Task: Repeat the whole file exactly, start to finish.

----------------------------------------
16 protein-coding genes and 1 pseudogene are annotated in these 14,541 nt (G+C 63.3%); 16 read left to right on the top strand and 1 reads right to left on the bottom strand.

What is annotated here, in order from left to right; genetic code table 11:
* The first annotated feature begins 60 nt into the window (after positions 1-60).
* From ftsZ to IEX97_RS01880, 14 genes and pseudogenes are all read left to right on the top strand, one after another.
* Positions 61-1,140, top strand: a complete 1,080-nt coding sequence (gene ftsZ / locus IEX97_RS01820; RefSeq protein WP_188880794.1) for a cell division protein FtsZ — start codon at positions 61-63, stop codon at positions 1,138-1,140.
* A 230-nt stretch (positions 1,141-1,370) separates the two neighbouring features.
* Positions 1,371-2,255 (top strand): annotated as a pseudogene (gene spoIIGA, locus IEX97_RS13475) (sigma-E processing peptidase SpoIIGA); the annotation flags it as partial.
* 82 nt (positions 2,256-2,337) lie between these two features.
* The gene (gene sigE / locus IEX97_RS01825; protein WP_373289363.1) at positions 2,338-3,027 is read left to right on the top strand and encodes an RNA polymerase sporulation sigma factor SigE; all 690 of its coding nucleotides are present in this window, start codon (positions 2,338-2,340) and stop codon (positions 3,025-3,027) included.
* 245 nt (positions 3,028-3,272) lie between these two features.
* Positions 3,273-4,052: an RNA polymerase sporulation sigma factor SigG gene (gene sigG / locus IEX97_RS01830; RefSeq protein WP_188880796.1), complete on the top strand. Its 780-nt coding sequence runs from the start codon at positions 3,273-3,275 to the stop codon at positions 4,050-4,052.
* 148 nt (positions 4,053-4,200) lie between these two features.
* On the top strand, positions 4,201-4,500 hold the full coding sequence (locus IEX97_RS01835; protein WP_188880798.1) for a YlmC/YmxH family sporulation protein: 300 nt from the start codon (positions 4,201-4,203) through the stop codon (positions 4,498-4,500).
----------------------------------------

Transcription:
16 protein-coding genes and 1 pseudogene are annotated in these 14,541 nt (G+C 63.3%); 16 read left to right on the top strand and 1 reads right to left on the bottom strand.

What is annotated here, in order from left to right; genetic code table 11:
* The first annotated feature begins 60 nt into the window (after positions 1-60).
* From ftsZ to IEX97_RS01880, 14 genes and pseudogenes are all read left to right on the top strand, one after another.
* Positions 61-1,140, top strand: a complete 1,080-nt coding sequence (gene ftsZ / locus IEX97_RS01820; RefSeq protein WP_188880794.1) for a cell division protein FtsZ — start codon at positions 61-63, stop codon at positions 1,138-1,140.
* A 230-nt stretch (positions 1,141-1,370) separates the two neighbouring features.
* Positions 1,371-2,255 (top strand): annotated as a pseudogene (gene spoIIGA, locus IEX97_RS13475) (sigma-E processing peptidase SpoIIGA); the annotation flags it as partial.
* 82 nt (positions 2,256-2,337) lie between these two features.
* The gene (gene sigE / locus IEX97_RS01825; protein WP_373289363.1) at positions 2,338-3,027 is read left to right on the top strand and encodes an RNA polymerase sporulation sigma factor SigE; all 690 of its coding nucleotides are present in this window, start codon (positions 2,338-2,340) and stop codon (positions 3,025-3,027) included.
* 245 nt (positions 3,028-3,272) lie between these two features.
* Positions 3,273-4,052: an RNA polymerase sporulation sigma factor SigG gene (gene sigG / locus IEX97_RS01830; RefSeq protein WP_188880796.1), complete on the top strand. Its 780-nt coding sequence runs from the start codon at positions 3,273-3,275 to the stop codon at positions 4,050-4,052.
* 148 nt (positions 4,053-4,200) lie between these two features.
* On the top strand, positions 4,201-4,500 hold the full coding sequence (locus IEX97_RS01835; protein WP_188880798.1) for a YlmC/YmxH family sporulation protein: 300 nt from the start codon (positions 4,201-4,203) through the stop codon (positions 4,498-4,500).